In their final days with the Star Wars license, Dark Horse is beginning to branch out. Their first new title, Star Wars, is the first book to feature the classic trilogy’s characters in a good long time. Now, as a complement to this, we’ve got The Star Wars, a comic book that is based on George Lucas’ original Journal of the Whills: The Star Wars pitch from 1975 and is played quite straight.
And, y’know what? It works. This is so strange to admit, but The Star Wars is one of the few books I’ve read this year that lives up to its promise on every level. Presented here is the first of five chunks of Lucas’ pitch, in a nice breezy narrative that doesn’t wink, doesn’t poke fun. There’s absolutely no jokes, and that’s honestly the best I could ask for. Super pumped to grab the rest of the mini, and have this thing on my shelf.
Alongside “Star Wars: Rebels”, the upcoming Disney XD animated series that allegedly takes its primary influence from Ralph McQuarrie's original concept art for 'A New Hope', there seems to be a swell of nostalgia for proto-'Star Wars' sweeping the media. While Disney has a vested interest in distancing their newly acquired property from the looming frogman-shaped shadow of the prequels, the emergence of 'The Star Wars' from Dark Horse may mean that the publisher has literally done every other possible Star Wars book and needs some water to pad the franchise beer. I kid, it's a nice idea even though the execution is more or less what I anticipated.
The story is more than a little bit of a mess, this is of course based on a script that George Lucas of all people thought was unfinished, with lots of ghosts of 'The Phantom Menace' floating around in the long conversations about space politics or the confusingly large and faceless cast. The art, predictably for a book this high profile, is lovely, both unavoidably influenced by the original trilogy and imaginatively different, with a decidedly retro feel. Even down to the composition you can feel the influence of the French comics that inspired the look of 'Star Wars' and is respectfully restrained. Despite the plot, there is a little thrill to read teenaged Leia going to academy or to see words like Antilles and Alderaan in this different context, lent meaning by the weight of the universe later drafts would birth. So for the casual reader I would suggest a 'pass' but a 'buy' for the 'Star Wars' enthusiast who might find a magical charm to this experiment.
Many readers will see this title and think, “Well, this is pointless,” and to an extent, they’re right. Do we need a “Tangent Universe” take on Star Wars that’s based on a rough draft of the original story, which was most likely shelved for good reason? No, of course not. However, is this book a fun, weird little glimpse into what might have been? Oh, absolutely; and in that, I think The Star Wars deserves a buy. As comic fans, I think we’re naturally predisposed to enjoy parallel universes, and this one, which sees a reshuffling and repackaging of our favorite characters from a galaxy far, far away, is essentially just that ... and it’s kind of a blast, disorienting though it can be, given our familiarity with many of the names. The art is fucking magnificent with a sharp, grand quality and almost painted detail, and it’s just kind of cool to see what this universe could have looked like. Maybe I’m just a sucker, but this is one of the very few Star Wars books that has me intrigued, simply because I have no idea what will happen next. If you don’t take this too seriously, and withhold thinking it has uninvitedly barebacked fandom’s collected memories of the final cinematic Star Wars product, I think you’ll have some fun with this book.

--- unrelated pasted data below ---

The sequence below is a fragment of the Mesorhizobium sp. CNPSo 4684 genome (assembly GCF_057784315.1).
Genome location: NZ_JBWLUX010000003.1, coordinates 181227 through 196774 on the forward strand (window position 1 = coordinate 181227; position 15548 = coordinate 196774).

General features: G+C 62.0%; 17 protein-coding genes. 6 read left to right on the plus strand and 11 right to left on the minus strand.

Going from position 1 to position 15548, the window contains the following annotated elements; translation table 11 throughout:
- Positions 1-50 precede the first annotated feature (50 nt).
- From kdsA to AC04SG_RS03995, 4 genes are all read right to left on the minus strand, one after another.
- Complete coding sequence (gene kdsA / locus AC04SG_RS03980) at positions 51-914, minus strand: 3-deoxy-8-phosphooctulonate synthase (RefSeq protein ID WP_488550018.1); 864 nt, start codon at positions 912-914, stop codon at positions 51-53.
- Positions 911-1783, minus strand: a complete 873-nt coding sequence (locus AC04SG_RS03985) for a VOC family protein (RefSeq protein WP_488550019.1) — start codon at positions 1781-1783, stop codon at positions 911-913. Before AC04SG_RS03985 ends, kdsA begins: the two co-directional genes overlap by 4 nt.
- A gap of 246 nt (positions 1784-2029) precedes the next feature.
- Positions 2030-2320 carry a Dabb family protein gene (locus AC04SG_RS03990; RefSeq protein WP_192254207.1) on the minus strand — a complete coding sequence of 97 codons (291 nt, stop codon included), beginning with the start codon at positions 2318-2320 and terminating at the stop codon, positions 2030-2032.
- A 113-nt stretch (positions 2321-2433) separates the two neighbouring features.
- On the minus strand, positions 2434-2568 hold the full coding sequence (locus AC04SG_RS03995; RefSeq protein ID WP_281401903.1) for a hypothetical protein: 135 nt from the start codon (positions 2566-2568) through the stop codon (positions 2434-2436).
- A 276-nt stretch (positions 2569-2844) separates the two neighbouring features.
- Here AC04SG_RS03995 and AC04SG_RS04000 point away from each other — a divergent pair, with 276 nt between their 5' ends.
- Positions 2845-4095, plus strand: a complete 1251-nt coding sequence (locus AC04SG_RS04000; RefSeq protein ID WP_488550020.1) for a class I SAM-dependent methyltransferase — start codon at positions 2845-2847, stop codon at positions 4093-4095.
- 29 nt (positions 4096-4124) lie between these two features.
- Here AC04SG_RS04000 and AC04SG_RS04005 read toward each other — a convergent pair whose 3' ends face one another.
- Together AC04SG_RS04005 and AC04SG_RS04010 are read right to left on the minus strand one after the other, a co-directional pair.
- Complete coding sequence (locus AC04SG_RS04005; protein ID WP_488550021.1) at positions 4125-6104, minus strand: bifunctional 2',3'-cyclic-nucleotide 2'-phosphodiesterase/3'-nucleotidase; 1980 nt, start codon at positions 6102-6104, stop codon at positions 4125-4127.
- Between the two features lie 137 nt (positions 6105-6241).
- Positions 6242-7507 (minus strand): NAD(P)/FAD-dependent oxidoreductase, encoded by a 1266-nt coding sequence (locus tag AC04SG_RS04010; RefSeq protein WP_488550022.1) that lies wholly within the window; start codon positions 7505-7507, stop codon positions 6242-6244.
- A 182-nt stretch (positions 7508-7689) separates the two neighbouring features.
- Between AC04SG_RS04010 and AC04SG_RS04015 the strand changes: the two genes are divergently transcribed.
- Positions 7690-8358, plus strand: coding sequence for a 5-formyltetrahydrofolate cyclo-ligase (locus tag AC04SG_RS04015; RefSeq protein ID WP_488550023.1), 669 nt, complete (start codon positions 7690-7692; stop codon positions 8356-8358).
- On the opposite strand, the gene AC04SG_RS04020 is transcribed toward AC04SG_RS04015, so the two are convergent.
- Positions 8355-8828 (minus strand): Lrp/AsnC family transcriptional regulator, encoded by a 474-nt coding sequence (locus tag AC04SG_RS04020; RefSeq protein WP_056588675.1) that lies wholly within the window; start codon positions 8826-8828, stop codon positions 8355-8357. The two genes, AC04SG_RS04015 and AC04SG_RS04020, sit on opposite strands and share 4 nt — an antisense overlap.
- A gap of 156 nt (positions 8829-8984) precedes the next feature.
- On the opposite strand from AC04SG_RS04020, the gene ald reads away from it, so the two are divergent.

Morbid curiosity alone is enough to buy this book. It doesn’t hurt that the story is interesting and yet familiar. Really the star of the show is Mike Mayhew’s fantastic interior art. I remember when Mayhew was mostly drawing covers and now he’s an incredible interior artist that provides more than just photorealistic images. His visuals bring this story to life and give it a feeling all its own. It’s not Star Wars Lite, this is like Cherry Star Wars. I’m looking forward to seeing where the differences lie and what waits for this stunning new chapter of the franchise.
Score: Buy It For The Most Part
Story: George Lucas
Script: J.W. Rinzler
Artist: Mike Mayhew
Publisher: Dark Horse Comics
Release Date: 9/4/13